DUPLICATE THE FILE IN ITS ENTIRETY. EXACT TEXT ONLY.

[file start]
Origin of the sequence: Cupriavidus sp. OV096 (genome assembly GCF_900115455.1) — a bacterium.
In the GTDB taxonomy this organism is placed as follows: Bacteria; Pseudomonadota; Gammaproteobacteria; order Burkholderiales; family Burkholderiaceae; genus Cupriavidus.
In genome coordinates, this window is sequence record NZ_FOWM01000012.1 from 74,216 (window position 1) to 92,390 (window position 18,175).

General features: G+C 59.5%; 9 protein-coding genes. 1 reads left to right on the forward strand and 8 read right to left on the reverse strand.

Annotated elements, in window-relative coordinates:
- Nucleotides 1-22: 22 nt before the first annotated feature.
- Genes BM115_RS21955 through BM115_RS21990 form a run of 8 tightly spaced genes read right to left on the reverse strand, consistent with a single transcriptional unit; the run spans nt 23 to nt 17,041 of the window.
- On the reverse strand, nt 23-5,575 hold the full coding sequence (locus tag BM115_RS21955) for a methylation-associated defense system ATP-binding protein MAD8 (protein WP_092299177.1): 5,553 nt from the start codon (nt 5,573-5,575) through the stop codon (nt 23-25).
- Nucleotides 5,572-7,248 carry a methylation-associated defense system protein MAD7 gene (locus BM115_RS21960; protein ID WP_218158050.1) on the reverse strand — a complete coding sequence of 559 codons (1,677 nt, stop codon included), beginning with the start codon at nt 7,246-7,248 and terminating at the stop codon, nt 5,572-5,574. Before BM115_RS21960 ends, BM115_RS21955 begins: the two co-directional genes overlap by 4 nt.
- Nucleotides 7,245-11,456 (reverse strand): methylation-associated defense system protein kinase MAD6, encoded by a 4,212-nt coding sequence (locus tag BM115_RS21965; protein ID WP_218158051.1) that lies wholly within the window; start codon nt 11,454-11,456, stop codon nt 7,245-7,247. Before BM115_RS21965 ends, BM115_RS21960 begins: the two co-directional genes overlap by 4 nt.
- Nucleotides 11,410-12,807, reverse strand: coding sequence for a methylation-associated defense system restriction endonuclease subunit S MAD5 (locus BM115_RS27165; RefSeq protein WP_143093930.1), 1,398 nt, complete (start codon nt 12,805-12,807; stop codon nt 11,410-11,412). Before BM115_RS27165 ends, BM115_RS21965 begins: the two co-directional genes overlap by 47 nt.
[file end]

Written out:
Origin of the sequence: Cupriavidus sp. OV096 (genome assembly GCF_900115455.1) — a bacterium.
In the GTDB taxonomy this organism is placed as follows: Bacteria; Pseudomonadota; Gammaproteobacteria; order Burkholderiales; family Burkholderiaceae; genus Cupriavidus.
In genome coordinates, this window is sequence record NZ_FOWM01000012.1 from 74,216 (window position 1) to 92,390 (window position 18,175).

General features: G+C 59.5%; 9 protein-coding genes. 1 reads left to right on the forward strand and 8 read right to left on the reverse strand.

Annotated elements, in window-relative coordinates:
- Nucleotides 1-22: 22 nt before the first annotated feature.
- Genes BM115_RS21955 through BM115_RS21990 form a run of 8 tightly spaced genes read right to left on the reverse strand, consistent with a single transcriptional unit; the run spans nt 23 to nt 17,041 of the window.
- On the reverse strand, nt 23-5,575 hold the full coding sequence (locus tag BM115_RS21955) for a methylation-associated defense system ATP-binding protein MAD8 (protein WP_092299177.1): 5,553 nt from the start codon (nt 5,573-5,575) through the stop codon (nt 23-25).
- Nucleotides 5,572-7,248 carry a methylation-associated defense system protein MAD7 gene (locus BM115_RS21960; protein ID WP_218158050.1) on the reverse strand — a complete coding sequence of 559 codons (1,677 nt, stop codon included), beginning with the start codon at nt 7,246-7,248 and terminating at the stop codon, nt 5,572-5,574. Before BM115_RS21960 ends, BM115_RS21955 begins: the two co-directional genes overlap by 4 nt.
- Nucleotides 7,245-11,456 (reverse strand): methylation-associated defense system protein kinase MAD6, encoded by a 4,212-nt coding sequence (locus tag BM115_RS21965; protein ID WP_218158051.1) that lies wholly within the window; start codon nt 11,454-11,456, stop codon nt 7,245-7,247. Before BM115_RS21965 ends, BM115_RS21960 begins: the two co-directional genes overlap by 4 nt.
- Nucleotides 11,410-12,807, reverse strand: coding sequence for a methylation-associated defense system restriction endonuclease subunit S MAD5 (locus BM115_RS27165; RefSeq protein WP_143093930.1), 1,398 nt, complete (start codon nt 12,805-12,807; stop codon nt 11,410-11,412). Before BM115_RS27165 ends, BM115_RS21965 begins: the two co-directional genes overlap by 47 nt.